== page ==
However in times of uncertainty (i.e. heightened risk) the options markets that price risk move magnitudes on the downside vs the upside. Meaning for an ETF to replicate what it proclaims on the brochure becomes much more difficult meaning the fund may under or overshoot the promises. Also in certain markets (e.g. US & Japan) where stocks on the exchange have limit up/down rules on the physical stock, should a market crash ensue, the ETF prices on the theoretical values of stocks that may not have opened for trading. What that means is that the ETF may reflect a market that is 10-15% below where it actually eventually opens. Meaning poor ETF buyers get gouged. However the computer algorithms in the ETF end up chasing, not leading the market which in and of itself creates more panic selling further reducing market confidence. Where a market might have traditionally fallen  3% on a given piece of bad news, ETFs tend to react in ways that might cause a market to retreat 6%. Indeed market volatility is amplified by ETFs.

At the moment market behavior is exceedingly complacent about risk. Before GFC highly complex products like CDOs and CDSs were the rage. 99% had next to no clue how they operated but they found their way into the local government investment portfolios of even small country towns in Australia.

ETFs on the other hand are strikingly simple to grasp but that also means we pay far less attention to the risk that goes with them. That is the bigger worry. People complacently thinking their portfolios are safe as houses may wake up one morning wondering why some flash crash has caused Joe and Joanne Public’s retirement nest egg to get decimated.

 

Why MiFID2 is like Spectre and why 007 needs Q more than ever

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Risk is a great leveler. Everyone has different thresholds of it. Of course when you’re young, risk is easier to take. Have a family, take on a mortgage, private tuition and heaven forbid you get wiped out in a divorce – the risk reward equation is constantly swinging. Catching up with an old client last night put a smirk on my face. In 2018 MiFID2 comes to life. For financial markets people it is the latest EU regulations which has many service providers in a blind panic. Investment clients will have to select “research” He spoke of the current equity broker market being a bit like a huge buffet. Lots of selection but hardly a Michelin star in sight. He said he’d met with many bulge bracket brokers who are all tinkering at the edges. Never before has the dangers of not taking risk been greater. While Musk might be tearing up the EV world, MiFID2 is a massive disruptor for financial services and the collective might of the alpha egos inside it can’t summon a slither of courage to be different.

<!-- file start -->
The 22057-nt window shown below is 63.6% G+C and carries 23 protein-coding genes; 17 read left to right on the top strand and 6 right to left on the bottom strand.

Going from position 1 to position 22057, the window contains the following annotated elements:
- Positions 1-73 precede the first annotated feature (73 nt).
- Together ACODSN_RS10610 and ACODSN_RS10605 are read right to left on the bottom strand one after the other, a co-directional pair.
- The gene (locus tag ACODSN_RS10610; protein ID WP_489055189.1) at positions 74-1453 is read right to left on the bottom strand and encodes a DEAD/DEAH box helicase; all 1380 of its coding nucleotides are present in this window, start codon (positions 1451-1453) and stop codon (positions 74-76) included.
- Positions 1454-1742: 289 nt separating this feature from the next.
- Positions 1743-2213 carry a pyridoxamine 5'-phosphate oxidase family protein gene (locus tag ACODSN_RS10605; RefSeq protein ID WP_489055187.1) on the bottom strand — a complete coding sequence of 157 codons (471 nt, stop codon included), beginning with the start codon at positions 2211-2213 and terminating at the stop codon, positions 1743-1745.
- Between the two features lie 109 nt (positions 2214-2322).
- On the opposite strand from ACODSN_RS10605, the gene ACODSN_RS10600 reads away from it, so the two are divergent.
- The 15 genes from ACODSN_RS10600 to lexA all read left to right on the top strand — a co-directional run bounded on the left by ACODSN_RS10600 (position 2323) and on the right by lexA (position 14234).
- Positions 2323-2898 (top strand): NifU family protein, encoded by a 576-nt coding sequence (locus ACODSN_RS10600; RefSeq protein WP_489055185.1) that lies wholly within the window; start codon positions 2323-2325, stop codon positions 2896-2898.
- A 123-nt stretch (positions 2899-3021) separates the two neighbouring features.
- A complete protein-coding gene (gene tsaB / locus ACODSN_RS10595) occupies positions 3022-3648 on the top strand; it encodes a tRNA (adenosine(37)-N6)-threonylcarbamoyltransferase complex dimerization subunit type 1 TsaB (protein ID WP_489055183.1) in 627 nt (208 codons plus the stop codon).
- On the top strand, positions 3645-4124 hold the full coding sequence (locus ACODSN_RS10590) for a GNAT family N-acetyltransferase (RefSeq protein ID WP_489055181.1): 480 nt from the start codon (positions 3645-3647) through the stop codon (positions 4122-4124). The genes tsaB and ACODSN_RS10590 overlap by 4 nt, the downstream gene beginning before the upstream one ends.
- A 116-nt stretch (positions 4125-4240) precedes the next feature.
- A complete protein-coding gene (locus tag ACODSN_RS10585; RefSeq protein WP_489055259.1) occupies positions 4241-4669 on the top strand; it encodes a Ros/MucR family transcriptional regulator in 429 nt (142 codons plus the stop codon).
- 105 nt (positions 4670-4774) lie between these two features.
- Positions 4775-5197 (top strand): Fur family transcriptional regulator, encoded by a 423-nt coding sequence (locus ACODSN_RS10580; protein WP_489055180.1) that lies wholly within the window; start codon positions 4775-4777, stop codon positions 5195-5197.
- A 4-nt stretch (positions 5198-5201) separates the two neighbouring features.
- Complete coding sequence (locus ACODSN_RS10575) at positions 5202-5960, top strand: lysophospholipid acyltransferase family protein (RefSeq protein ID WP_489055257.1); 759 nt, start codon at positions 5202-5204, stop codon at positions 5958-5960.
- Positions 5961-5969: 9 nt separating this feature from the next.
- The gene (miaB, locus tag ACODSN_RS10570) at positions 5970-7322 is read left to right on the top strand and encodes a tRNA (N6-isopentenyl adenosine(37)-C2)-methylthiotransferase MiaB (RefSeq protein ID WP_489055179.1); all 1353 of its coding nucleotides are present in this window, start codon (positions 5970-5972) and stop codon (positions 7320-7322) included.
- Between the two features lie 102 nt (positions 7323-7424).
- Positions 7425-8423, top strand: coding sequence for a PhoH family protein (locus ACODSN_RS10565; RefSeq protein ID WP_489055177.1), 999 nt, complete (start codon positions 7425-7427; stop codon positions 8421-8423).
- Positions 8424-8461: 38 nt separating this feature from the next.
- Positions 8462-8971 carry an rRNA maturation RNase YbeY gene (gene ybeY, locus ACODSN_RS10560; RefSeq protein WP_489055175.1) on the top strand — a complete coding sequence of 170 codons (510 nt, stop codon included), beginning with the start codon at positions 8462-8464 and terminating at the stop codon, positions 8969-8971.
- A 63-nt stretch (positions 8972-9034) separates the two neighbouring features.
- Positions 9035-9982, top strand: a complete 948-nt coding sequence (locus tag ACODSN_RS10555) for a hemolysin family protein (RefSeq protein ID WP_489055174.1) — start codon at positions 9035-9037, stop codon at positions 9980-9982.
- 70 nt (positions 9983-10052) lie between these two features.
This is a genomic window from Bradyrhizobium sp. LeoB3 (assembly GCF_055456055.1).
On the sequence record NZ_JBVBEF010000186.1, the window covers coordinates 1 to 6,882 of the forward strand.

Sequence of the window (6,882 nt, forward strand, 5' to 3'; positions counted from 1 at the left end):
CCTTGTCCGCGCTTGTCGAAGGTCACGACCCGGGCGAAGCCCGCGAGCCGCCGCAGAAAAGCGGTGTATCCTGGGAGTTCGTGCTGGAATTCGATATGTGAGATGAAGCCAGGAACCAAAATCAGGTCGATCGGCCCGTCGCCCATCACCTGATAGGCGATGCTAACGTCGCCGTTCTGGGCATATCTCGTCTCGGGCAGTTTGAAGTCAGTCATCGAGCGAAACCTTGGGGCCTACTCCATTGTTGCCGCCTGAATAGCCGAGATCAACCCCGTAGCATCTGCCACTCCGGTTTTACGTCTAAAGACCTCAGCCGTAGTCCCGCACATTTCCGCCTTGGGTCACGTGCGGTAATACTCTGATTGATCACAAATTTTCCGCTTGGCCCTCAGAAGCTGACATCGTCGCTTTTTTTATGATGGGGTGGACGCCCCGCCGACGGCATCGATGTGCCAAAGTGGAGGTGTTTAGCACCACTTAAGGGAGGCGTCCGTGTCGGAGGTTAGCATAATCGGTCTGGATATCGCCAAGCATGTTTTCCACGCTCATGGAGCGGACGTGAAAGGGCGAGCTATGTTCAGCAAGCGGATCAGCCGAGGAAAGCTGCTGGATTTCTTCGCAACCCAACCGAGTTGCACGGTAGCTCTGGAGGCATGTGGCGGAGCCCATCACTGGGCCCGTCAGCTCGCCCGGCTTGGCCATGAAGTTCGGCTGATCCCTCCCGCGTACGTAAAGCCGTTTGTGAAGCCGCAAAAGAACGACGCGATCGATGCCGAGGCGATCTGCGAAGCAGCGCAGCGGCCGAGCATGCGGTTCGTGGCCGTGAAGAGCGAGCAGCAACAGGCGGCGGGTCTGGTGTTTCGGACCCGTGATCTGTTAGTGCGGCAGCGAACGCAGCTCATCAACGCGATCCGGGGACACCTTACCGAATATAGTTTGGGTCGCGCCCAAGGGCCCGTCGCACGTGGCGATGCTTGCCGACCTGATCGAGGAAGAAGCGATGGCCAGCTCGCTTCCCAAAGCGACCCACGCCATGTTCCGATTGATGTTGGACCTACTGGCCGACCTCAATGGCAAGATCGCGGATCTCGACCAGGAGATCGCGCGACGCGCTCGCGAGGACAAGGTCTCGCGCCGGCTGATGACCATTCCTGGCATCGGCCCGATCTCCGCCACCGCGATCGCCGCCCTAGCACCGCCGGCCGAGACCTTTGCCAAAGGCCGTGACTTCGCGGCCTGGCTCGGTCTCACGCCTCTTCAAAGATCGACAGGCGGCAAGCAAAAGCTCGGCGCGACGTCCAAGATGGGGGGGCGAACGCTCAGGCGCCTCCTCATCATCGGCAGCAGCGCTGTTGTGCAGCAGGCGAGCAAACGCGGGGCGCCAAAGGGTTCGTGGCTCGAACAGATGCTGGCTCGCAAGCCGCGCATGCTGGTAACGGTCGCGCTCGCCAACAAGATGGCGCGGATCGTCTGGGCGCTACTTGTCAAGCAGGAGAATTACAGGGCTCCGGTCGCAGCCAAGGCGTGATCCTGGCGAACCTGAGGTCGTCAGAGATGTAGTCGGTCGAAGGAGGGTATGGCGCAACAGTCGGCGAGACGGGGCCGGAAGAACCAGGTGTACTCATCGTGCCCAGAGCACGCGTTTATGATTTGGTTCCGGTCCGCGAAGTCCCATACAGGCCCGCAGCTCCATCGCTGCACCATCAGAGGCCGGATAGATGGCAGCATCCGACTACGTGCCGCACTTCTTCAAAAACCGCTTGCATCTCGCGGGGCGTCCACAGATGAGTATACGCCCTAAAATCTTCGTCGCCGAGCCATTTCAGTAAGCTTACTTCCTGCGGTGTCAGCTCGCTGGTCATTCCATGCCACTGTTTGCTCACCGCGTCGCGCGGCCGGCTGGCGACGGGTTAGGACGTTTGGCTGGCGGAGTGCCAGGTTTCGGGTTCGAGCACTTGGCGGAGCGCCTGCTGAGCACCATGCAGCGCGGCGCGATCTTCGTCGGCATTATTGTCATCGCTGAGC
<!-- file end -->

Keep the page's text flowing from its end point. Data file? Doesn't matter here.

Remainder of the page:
It is easy to hide behind compliance. If I had my way I’d staff compliance with lawyers rather than those with a penchant for saying “no”. MIFID2 is such a huge chance yet all brokers are like rabbits in a headlight. A lawyer will tell you how far you can go. A compliance officer is more worried about protecting his own hide so maximum risk off is the safest option. So worried about compliance are finance companies in some circumstances they outnumber the people they’re assigned to police. Name me one prison where guards outnumber inmates?

The latest trend is to hire product managers. Enlightened ones who are entrusted to revolutionize the research offering. One asked what makes a good product manager? I replied one that is prepared to completely blow up the old model. More importantly one whose management will give him or her carte blanche to start a revolution and to act decisively on hiring analysts with true out of the box vision. Yet time and time again these senior managerial risk experts turn into complete novices and hire conservative group thinkers who have no desire to rock the boat. Throw on top the outsourcing to aggregators like SmartKarma and all you have is an even bigger buffet of substandard gourmet. The aggregator model will not be a success unless it reforms to have serious quality control of which it claims it has but in reality hasn’t.

MiFID2 is a bit like Spectre in a Bond film. The baddie Bond girl is like the client. The equity broker is Bond. If it wasn’t for 007’s array of gadgets from Q-branch (research) he’d be toast. The new breed of product managers (Q) are not creative enough to give equity salespeople (007) the upper hand to woo the baddie Bond girl. The problem is even worse because under MiFID 007 will be unable to use carefully rehearsed lines, expensive meals or fancy sports cars to catch his prey. So without a creative Q, brokers will end up being annihilated by the baddie Bond girl without even so much as a kiss in her death grip. Sadly baddie Bond girl needs to justify her actions to Spectre. Too. She won’t waste time in meeting M to plead her conversion. Quite frankly if 007 can’t deliver the goods she has every right to feel no emotion if he dies.

Q has always been the innovator. The one trying to stay well ahead of the curve. Let’s face it. Every Bond film we see comes out with something new to dazzle. Baddie Bond girl is never easily impressed so without properly engaging, well thought out, reasoned and in depth balanced research, 007 will die a slow death chewing on his high calorie low quality buffet which Q unimaginatively sprinkled Tabasco on.

Baddie Bond girl wants to be charmed. Like Pussy Galore ditching the poison gas canisters for a mild sleeping agent over Fort Knox, Baddie Bond girl will be only too happy to oblige switching broker repellent for commission dollars if Q makes the difference.

So to me MiFID 2 is an absolute bounty for the Michelin star research providers. Ones who give clients such a gustation experience that they can’t wait to book another opportunity to pay for another culinary experience.

In closing perhaps the biggest schadenfreude in all of this is three realization of how internal politics which have driven sell side bonuses gets exposed when next to no clients want to dine at their smorgasbord.

I’m no fan of MiFID2 but now that it is coming I see it as a huge opportunity rather than a sign to wave the white flag. Bring on January 2018.